After 30 years spent managing and showing Welsh and Dartmoor stallions, Shull can’t envision a future without ponies.
Hershell Shull leads me into a field of yearling ponies. Soft roans, fuzzy bays and winter grays look up as we walk toward them, their tails swishing, interested. A few take a first step in our direction, and within moments they’re all ambling as a herd: not rushed, just eager.
Immediately I find myself shifting my camera behind my back—nibblers, I bet— but when we’re surrounded (Shull first, then me), I discover that the ponies are polite. Mannered, even. They nuzzle, don’t bite, mostly just watch as I reach out to scratch one on the crest. The others don’t push. Shull, surrounded by a fan club, is rubbing chins that have been raised in his direction. I lift the camera to snap a few shots, all the while wondering: Can these really be pony yearlings?
“Did he call them over for you?” Hetty Abeles, owner of her family’s Farnley Farm, asks when we’ve walked back downhill to the barn. I explain that it wasn’t necessary; the ponies saw us and walked right over.
“Well yes,” she says, “that’s pretty common. They come to [Shull], and he doesn’t need a bucket of grain, never has. Sometimes he calls them, and they come when he calls. He has different noises he makes. When he’s dealing with a foal, it’s hard to make them follow the mares when they’re young, and he can sound just like a mare whinnying to them. They turn right around and follow him.”
Shull smiles and nods modestly. In the small paddock beside the barn, two ponies have been watching us eagerly from the gate.
Learning From The Best
Thirty years ago, Hershull Shull moved to Farnley Farm in White Post, Va., without any idea what he was in for. He’d been working on a cattle farm in Berryville, Va., when family friend Ed Simpson let him in on a job opening.
“Ed’s the cattle man here at Farnley. He’s been here over 60 years,” said Shull, 49. “He knew I was interested in animals, and he said Farnley was looking for a stallion manager. I didn’t know a whole lot about ponies, but I was very lucky coming to Farnley. I’ve had the best teachers in [Joan Dunning] and Mrs. Abeles, and I just took a liking to it.”
In 1936, Dunning and her first husband, Alexander Mackay-Smith, voyaged to England and brought several Welsh and Dartmoor ponies back to Virginia via cargo passage. Over the next few decades, they made additional trips, bolstering the stock that would establish both breeds in the United States. Dunning’s eye for conformation and temperament, evident in stallions like the venerable Farnley Lustre (Gretton Blue Boy—Cui Glitter, Rebel Revolt), soon made ponies with Farnley-prefixed names the rage in hunter rings, favored for their floating movement and kid-friendly demeanors.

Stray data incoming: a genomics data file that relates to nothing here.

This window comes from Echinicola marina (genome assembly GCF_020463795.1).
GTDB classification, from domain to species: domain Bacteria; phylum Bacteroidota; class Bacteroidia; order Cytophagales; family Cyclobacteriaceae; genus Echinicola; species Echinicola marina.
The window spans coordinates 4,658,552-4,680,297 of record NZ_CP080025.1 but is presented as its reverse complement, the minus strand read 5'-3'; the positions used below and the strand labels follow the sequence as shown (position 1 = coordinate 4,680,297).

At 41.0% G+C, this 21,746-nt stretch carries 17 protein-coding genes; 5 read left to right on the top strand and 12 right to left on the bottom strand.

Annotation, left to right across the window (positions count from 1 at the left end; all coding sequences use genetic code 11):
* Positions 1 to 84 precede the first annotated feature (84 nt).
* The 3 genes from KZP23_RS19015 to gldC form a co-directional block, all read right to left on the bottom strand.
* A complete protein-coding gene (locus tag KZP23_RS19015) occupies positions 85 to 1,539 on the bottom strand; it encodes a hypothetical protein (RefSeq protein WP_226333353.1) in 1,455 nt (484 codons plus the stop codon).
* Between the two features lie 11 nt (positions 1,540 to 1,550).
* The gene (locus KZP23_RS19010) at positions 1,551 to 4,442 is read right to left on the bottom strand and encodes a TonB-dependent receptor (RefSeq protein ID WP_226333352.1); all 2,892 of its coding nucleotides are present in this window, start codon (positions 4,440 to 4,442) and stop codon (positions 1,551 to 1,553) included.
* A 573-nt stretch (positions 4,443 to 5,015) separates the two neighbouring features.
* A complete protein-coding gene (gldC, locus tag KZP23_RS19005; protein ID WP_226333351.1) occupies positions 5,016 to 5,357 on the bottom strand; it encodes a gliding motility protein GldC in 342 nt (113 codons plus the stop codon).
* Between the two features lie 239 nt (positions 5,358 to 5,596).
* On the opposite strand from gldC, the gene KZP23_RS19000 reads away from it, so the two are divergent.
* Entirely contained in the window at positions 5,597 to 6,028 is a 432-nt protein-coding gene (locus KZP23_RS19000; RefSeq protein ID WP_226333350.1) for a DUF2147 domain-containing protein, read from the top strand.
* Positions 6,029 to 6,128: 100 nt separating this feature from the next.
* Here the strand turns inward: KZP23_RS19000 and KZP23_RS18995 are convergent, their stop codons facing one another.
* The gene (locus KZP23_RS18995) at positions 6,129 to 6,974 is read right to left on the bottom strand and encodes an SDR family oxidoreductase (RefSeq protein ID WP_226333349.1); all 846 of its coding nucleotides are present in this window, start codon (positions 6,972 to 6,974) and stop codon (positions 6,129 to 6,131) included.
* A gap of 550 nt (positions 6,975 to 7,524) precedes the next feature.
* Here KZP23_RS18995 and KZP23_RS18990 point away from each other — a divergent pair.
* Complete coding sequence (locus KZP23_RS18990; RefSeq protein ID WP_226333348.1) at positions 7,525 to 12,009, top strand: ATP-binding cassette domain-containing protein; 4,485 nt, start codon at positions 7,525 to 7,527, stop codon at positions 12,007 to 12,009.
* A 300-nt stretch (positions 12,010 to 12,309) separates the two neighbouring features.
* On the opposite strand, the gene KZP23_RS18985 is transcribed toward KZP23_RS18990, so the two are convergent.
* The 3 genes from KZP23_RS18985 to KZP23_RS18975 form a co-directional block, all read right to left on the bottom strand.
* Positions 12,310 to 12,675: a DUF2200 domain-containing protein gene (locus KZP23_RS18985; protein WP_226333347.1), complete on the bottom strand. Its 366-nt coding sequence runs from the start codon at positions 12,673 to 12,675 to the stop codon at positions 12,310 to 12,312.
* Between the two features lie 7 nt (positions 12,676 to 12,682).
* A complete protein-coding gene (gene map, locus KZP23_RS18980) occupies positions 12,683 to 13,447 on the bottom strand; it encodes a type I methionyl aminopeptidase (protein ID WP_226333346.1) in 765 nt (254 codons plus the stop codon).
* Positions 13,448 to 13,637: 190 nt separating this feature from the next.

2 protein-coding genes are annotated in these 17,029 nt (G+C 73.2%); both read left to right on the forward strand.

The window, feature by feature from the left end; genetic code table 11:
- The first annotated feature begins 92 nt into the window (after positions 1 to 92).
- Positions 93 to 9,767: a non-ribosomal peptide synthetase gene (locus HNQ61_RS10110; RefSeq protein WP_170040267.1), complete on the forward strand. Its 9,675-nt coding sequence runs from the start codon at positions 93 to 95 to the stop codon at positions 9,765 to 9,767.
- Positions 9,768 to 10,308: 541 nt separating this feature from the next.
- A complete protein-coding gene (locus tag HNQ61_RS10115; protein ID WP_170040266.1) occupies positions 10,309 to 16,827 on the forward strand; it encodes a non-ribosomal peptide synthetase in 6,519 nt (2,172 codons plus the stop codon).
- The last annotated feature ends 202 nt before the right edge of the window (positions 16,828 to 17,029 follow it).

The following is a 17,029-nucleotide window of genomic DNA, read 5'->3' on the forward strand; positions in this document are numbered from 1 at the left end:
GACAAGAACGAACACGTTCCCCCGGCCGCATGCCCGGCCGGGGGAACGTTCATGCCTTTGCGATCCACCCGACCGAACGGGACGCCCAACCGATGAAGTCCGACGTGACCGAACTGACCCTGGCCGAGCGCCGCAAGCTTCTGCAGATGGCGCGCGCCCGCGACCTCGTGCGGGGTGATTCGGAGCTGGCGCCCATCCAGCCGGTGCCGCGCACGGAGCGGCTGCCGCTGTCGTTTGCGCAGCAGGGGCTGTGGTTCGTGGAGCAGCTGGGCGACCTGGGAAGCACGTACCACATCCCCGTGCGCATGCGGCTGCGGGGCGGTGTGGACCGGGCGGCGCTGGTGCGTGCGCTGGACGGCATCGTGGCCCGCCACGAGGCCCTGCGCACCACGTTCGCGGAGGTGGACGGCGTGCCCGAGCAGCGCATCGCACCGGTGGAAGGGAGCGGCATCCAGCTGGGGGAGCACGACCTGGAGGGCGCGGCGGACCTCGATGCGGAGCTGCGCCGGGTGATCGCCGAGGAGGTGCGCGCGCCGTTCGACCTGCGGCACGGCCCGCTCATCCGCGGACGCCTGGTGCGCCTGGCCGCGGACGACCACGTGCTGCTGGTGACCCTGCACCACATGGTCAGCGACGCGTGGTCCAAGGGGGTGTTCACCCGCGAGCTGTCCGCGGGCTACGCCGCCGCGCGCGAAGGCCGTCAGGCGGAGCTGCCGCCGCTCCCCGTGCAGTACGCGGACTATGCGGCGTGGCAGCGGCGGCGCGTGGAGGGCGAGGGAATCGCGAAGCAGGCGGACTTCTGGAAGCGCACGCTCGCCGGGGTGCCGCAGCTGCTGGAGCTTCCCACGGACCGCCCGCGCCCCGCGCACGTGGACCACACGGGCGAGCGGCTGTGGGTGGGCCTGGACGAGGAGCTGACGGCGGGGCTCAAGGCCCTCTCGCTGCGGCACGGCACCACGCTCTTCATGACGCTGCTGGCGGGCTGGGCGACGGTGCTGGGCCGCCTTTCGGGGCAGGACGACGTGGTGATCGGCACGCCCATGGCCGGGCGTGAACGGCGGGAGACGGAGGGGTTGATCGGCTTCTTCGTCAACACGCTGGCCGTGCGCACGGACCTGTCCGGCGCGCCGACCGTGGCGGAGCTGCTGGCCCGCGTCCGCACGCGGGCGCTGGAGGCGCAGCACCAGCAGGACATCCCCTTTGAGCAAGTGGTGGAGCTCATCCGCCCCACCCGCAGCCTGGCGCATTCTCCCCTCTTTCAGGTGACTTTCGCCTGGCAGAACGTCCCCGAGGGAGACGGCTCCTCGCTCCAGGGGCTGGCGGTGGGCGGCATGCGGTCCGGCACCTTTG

“I only knew it was a pony farm, but I’ve really been privileged to become part of their tradition,” said Shull. “Mrs. Dunning always said, ‘We’re like family here.’ ”
Shull, too, brought his family along when he moved to Farnley. His wife, Karen, accompanied him when he accepted the job.
“We met at the Shenandoah Valley Baptist Church in Stephens City [Va.] when we were about 15,” said Karen, 49. “We got married in that same church on June 8 about three years later.”
Both 19 when they moved to Farnley, neither had much horse experience, but they hung on every piece of advice Dunning had to offer.
“Mrs. Dunning would show me the ponies, and we’d look them over and see what a good quality pony should look like,” said Hershell. “We’d look at different ones and say, ‘What do you like? What don’t you like?’ Then she’d tell me which was better than the other, what you could give up, what you didn’t want. A longer head was OK, but not crooked hocks. It’s hard here, because we don’t have anything but good conformational ponies to compare to.”
Hustle And Bustle
Today, spring and summer breeding seasons find Hershell with his hands full.
“I come in and do the feeding and barn work, and then we call the teasing mare herd down,” he said. “We get a stallion and tease to see which mares are in season and which ones to cover that day. We do the same with the mares with foals at their sides. All of our breeding and foaling is done in the pastures.”
Hershell estimates that Farnley’s 14 stallions, including multiple-time Welsh Pony and Cob Society of America supreme champion Farnley Triton, covered about 60 mares this season, including ship-in clients and Farnley’s own broodmares.
“We used to cover 60 Farnley mares alone, but we’ve downsized and aren’t breeding as many due to the economy,” he said. “We get a lot of mares that have tried [artificial insemination] and didn’t catch. Live cover is more natural, and we get many of those mares to catch right away. We’ve talked about doing AI for some of the stallions, but trying to find the time to do that between everything else is difficult.”
Farnley Farm spans 600 acres, and in addition to overseeing breeding operations and occasional on-site pony auctions—including this summer’s auction in which 63 ponies were sold—Hershell takes pride in contributing to the farm’s upkeep, including mowing, trimming, chopping wood and maintaining pastures for both horses and cattle.
“If we’re making hay in the middle of all that, then I add that to the mix,” he said. “And then if we’re getting ready for a show, we’ve got to bring the show ponies in and clean them up.”
But amidst all the hustle and bustle of farm life, raising their twin daughters, Megan and Stephanie, born in 1984, has been the Shulls’ crowning achievement.
“Our girls grew up here,” said Karen. “And before they went off to college, they worked here, too, cleaning stalls, washing ponies, helping show in the ring and helping halter-break the foals.”